Ruppert Leon Sargent MOH

b. 06/01/1938 Hampton, Virginia. d. 15/03/1967 Hau Nghia Province, Vietnam.

DATE OF MOH ACTION: 15/03/1967 Hau Nghia Province, Vietnam.

Ruppert L Sargent MOH

Lieutenant Ruppert Leon Sargent was born on January 6, 1938, in Hampton, Virginia.  After graduating from Virginia State University, he enlisted in the U.S. Army in January 1959. Lieutenant Ruppert Sargent graduated from Officers Candidate School on October 15, 1965, and in 1967, deployed to Vietnam with the 9th Infantry Regiment for the Vietnam War.

On March 15, 1967, during an investigation of Viet Cong activity and the after the discovery of a tunnel, Lieutenant Ruppert Sargent earned a Congressional Medal of Honor when Viet Cong soldiers lobbed two grenades from the tunnel into the middle of the platoon.  Lieutenant Ruppert Leon Sargent smothered the grenades and protected his team. He rests at the Hampton National Cemetery in Hampton, Virginia. His Medal was presented to his widow at their home in Hampton, Virginia by General Donley P. Bolton.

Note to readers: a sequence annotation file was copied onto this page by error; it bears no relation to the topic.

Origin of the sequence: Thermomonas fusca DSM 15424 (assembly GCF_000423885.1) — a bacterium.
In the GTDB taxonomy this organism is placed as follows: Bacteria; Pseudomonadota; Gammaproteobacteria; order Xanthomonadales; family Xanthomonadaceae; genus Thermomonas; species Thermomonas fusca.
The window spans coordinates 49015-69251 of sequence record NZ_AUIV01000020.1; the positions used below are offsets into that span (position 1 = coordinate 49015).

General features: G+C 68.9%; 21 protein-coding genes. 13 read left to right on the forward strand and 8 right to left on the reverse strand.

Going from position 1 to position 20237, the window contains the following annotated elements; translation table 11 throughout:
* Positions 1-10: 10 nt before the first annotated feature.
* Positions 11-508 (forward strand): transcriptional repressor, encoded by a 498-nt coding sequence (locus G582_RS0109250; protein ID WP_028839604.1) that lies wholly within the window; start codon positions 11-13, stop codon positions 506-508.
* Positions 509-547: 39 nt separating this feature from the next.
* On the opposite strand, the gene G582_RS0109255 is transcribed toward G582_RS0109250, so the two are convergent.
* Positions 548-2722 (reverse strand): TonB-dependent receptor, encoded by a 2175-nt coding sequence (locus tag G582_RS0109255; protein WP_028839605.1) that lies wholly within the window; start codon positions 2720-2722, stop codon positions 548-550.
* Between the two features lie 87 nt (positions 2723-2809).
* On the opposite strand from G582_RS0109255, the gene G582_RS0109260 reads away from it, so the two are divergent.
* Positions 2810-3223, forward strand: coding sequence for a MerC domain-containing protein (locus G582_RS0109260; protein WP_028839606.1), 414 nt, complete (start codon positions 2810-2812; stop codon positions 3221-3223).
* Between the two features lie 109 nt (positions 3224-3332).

For conspicuous gallantry and intrepidity in action at the risk of his life above and beyond the call of duty. While leading a platoon of Company B, 1st Lt. Sargent was investigating a reported Viet Cong meetinghouse and weapons cache. A tunnel entrance which 1st Lt. Sargent observed was booby-trapped. He tried to destroy the booby trap and blow the cover from the tunnel using hand grenades, but this attempt was not successful. He and his demolition man moved in to destroy the booby trap and cover which flushed a Viet Cong soldier from the tunnel, who was immediately killed by the nearby platoon sergeant. First Lt. Sargent, the platoon sergeant, and a forward observer moved toward the tunnel entrance. As they approached, another Viet Cong emerged and threw two hand grenades that landed in the midst of the group. First Lt. Sargent fired three shots at the enemy then turned and unhesitatingly threw himself over the two grenades. He was mortally wounded, and his two companions were lightly wounded when the grenades exploded. By his courageous and selfless act of exceptional heroism, he saved the lives of the platoon sergeant and forward observer and prevented the injury or death of several other nearby comrades. First Lt. Sargent’s actions were in keeping with the highest traditions of the military service and reflect great credit upon himself and the U.S. Army.